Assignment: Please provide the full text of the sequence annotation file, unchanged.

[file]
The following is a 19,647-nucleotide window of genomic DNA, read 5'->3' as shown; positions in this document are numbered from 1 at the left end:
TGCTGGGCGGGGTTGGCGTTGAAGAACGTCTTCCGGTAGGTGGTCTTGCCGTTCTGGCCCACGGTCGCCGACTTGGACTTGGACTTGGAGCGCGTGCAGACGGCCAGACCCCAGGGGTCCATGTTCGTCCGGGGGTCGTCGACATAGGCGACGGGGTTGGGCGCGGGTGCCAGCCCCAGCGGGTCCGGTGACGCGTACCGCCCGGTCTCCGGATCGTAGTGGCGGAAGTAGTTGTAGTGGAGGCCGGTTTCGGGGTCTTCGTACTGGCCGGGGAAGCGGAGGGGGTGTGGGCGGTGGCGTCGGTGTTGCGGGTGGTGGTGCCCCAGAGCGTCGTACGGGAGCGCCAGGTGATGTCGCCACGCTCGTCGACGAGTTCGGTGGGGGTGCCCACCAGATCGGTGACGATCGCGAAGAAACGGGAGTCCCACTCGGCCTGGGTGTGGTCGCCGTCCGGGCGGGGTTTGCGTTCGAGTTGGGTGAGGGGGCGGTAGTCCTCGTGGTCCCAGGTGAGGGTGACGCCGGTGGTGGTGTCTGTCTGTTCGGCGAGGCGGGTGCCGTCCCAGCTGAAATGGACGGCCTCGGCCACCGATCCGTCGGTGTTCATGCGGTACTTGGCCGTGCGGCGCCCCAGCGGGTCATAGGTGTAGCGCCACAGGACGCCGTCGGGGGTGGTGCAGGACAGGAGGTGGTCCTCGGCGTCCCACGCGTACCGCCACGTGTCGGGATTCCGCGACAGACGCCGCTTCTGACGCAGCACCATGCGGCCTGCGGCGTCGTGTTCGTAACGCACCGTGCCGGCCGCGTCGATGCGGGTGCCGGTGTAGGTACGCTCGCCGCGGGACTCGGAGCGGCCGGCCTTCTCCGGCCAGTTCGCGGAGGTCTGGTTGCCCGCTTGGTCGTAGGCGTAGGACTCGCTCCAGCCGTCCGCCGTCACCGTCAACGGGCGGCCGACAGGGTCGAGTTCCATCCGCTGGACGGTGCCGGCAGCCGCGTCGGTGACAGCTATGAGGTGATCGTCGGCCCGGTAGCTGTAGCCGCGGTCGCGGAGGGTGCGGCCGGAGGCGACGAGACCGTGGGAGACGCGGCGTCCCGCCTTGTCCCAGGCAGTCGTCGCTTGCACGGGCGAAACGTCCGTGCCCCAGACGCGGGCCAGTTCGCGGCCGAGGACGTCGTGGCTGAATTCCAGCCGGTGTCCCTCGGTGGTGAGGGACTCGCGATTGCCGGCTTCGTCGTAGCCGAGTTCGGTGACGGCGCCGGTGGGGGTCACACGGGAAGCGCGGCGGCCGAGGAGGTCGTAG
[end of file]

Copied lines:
The following is a 19,647-nucleotide window of genomic DNA, read 5'->3' as shown; positions in this document are numbered from 1 at the left end:
TGCTGGGCGGGGTTGGCGTTGAAGAACGTCTTCCGGTAGGTGGTCTTGCCGTTCTGGCCCACGGTCGCCGACTTGGACTTGGACTTGGAGCGCGTGCAGACGGCCAGACCCCAGGGGTCCATGTTCGTCCGGGGGTCGTCGACATAGGCGACGGGGTTGGGCGCGGGTGCCAGCCCCAGCGGGTCCGGTGACGCGTACCGCCCGGTCTCCGGATCGTAGTGGCGGAAGTAGTTGTAGTGGAGGCCGGTTTCGGGGTCTTCGTACTGGCCGGGGAAGCGGAGGGGGTGTGGGCGGTGGCGTCGGTGTTGCGGGTGGTGGTGCCCCAGAGCGTCGTACGGGAGCGCCAGGTGATGTCGCCACGCTCGTCGACGAGTTCGGTGGGGGTGCCCACCAGATCGGTGACGATCGCGAAGAAACGGGAGTCCCACTCGGCCTGGGTGTGGTCGCCGTCCGGGCGGGGTTTGCGTTCGAGTTGGGTGAGGGGGCGGTAGTCCTCGTGGTCCCAGGTGAGGGTGACGCCGGTGGTGGTGTCTGTCTGTTCGGCGAGGCGGGTGCCGTCCCAGCTGAAATGGACGGCCTCGGCCACCGATCCGTCGGTGTTCATGCGGTACTTGGCCGTGCGGCGCCCCAGCGGGTCATAGGTGTAGCGCCACAGGACGCCGTCGGGGGTGGTGCAGGACAGGAGGTGGTCCTCGGCGTCCCACGCGTACCGCCACGTGTCGGGATTCCGCGACAGACGCCGCTTCTGACGCAGCACCATGCGGCCTGCGGCGTCGTGTTCGTAACGCACCGTGCCGGCCGCGTCGATGCGGGTGCCGGTGTAGGTACGCTCGCCGCGGGACTCGGAGCGGCCGGCCTTCTCCGGCCAGTTCGCGGAGGTCTGGTTGCCCGCTTGGTCGTAGGCGTAGGACTCGCTCCAGCCGTCCGCCGTCACCGTCAACGGGCGGCCGACAGGGTCGAGTTCCATCCGCTGGACGGTGCCGGCAGCCGCGTCGGTGACAGCTATGAGGTGATCGTCGGCCCGGTAGCTGTAGCCGCGGTCGCGGAGGGTGCGGCCGGAGGCGACGAGACCGTGGGAGACGCGGCGTCCCGCCTTGTCCCAGGCAGTCGTCGCTTGCACGGGCGAAACGTCCGTGCCCCAGACGCGGGCCAGTTCGCGGCCGAGGACGTCGTGGCTGAATTCCAGCCGGTGTCCCTCGGTGGTGAGGGACTCGCGATTGCCGGCTTCGTCGTAGCCGAGTTCGGTGACGGCGCCGGTGGGGGTCACACGGGAAGCGCGGCGGCCGAGGAGGTCGTAG